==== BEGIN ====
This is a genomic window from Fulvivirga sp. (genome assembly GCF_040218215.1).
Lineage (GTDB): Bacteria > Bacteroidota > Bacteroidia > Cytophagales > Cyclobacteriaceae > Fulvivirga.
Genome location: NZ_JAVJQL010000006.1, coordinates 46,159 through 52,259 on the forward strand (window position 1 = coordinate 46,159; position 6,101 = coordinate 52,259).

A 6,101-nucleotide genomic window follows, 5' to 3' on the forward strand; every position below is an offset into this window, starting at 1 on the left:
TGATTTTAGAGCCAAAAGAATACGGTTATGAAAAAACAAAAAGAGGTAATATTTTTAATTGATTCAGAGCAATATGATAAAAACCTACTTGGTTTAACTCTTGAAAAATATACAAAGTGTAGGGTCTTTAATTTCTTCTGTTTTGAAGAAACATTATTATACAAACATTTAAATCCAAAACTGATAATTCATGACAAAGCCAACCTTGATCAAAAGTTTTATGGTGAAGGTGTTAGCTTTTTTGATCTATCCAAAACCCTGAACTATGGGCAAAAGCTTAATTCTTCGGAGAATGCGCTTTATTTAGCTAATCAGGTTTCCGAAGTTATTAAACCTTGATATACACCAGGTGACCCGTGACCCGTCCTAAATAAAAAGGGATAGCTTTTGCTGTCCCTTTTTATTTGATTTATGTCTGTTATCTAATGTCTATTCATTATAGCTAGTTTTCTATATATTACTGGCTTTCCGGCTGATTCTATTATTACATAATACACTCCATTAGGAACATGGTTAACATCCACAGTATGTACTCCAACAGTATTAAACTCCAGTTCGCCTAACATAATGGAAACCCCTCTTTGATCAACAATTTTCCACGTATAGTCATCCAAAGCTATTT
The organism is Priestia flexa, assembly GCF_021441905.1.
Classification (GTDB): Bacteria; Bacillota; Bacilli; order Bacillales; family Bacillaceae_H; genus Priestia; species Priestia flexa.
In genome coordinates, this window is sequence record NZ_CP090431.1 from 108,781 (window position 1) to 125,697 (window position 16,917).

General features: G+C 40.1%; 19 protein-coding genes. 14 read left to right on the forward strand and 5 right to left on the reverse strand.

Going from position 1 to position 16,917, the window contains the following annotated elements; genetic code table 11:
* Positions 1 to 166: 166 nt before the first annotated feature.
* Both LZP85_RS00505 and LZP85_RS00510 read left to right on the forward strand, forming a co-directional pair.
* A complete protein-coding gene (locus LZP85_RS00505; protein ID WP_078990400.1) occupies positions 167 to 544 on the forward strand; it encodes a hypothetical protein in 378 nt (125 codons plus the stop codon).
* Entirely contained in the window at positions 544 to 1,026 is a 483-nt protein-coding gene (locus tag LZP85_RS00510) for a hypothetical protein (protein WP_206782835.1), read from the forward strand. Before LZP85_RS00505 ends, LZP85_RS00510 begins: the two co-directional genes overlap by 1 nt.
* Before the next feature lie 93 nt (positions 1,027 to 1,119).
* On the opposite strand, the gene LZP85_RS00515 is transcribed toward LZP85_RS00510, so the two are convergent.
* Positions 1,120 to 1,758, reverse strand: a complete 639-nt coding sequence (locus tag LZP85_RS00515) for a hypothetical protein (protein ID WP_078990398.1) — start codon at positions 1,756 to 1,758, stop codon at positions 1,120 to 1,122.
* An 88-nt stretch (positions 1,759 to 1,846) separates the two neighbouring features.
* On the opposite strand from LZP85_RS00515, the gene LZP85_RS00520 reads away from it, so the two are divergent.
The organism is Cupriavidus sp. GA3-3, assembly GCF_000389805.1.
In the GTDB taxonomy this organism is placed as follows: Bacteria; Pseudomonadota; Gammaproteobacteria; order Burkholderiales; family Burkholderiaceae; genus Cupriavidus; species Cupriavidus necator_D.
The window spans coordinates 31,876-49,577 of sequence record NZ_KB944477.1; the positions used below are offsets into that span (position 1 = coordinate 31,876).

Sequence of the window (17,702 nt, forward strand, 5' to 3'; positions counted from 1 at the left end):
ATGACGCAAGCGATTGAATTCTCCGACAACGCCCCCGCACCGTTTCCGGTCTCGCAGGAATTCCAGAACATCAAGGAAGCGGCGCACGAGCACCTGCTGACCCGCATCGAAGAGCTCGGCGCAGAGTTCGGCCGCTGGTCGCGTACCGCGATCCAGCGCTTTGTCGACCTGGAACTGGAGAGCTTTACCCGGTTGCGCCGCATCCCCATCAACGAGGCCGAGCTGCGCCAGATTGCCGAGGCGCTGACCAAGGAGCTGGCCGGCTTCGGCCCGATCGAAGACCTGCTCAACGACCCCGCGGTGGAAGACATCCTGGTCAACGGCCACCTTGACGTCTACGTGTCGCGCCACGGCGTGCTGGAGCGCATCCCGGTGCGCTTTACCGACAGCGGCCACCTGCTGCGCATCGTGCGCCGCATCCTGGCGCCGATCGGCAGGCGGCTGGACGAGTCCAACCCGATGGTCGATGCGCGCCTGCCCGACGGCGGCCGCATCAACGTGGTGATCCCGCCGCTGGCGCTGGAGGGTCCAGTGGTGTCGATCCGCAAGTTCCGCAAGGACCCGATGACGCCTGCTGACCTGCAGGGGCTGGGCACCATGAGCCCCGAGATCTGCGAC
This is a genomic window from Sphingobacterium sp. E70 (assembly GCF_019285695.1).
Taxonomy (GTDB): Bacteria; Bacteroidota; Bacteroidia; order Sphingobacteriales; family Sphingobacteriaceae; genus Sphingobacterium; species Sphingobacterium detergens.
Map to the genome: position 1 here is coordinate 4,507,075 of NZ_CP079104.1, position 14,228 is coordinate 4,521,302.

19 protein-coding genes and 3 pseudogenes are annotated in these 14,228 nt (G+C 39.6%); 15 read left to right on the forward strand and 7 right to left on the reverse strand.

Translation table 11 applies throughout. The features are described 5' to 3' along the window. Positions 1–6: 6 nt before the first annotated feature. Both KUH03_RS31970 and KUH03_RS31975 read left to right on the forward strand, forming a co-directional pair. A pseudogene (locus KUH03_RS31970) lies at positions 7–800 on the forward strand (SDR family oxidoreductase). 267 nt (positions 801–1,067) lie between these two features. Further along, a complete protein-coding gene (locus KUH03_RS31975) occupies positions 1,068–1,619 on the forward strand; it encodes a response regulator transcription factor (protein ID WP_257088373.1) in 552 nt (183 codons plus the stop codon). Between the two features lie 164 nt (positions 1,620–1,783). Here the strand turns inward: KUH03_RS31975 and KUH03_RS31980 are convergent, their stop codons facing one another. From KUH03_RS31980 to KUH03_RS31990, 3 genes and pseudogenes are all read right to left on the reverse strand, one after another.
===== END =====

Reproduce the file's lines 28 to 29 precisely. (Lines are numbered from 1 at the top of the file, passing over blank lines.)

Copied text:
19 protein-coding genes and 3 pseudogenes are annotated in these 14,228 nt (G+C 39.6%); 15 read left to right on the forward strand and 7 right to left on the reverse strand.

Translation table 11 applies throughout. The features are described 5' to 3' along the window. Positions 1–6: 6 nt before the first annotated feature. Both KUH03_RS31970 and KUH03_RS31975 read left to right on the forward strand, forming a co-directional pair. A pseudogene (locus KUH03_RS31970) lies at positions 7–800 on the forward strand (SDR family oxidoreductase). 267 nt (positions 801–1,067) lie between these two features. Further along, a complete protein-coding gene (locus KUH03_RS31975) occupies positions 1,068–1,619 on the forward strand; it encodes a response regulator transcription factor (protein ID WP_257088373.1) in 552 nt (183 codons plus the stop codon). Between the two features lie 164 nt (positions 1,620–1,783). Here the strand turns inward: KUH03_RS31975 and KUH03_RS31980 are convergent, their stop codons facing one another. From KUH03_RS31980 to KUH03_RS31990, 3 genes and pseudogenes are all read right to left on the reverse strand, one after another.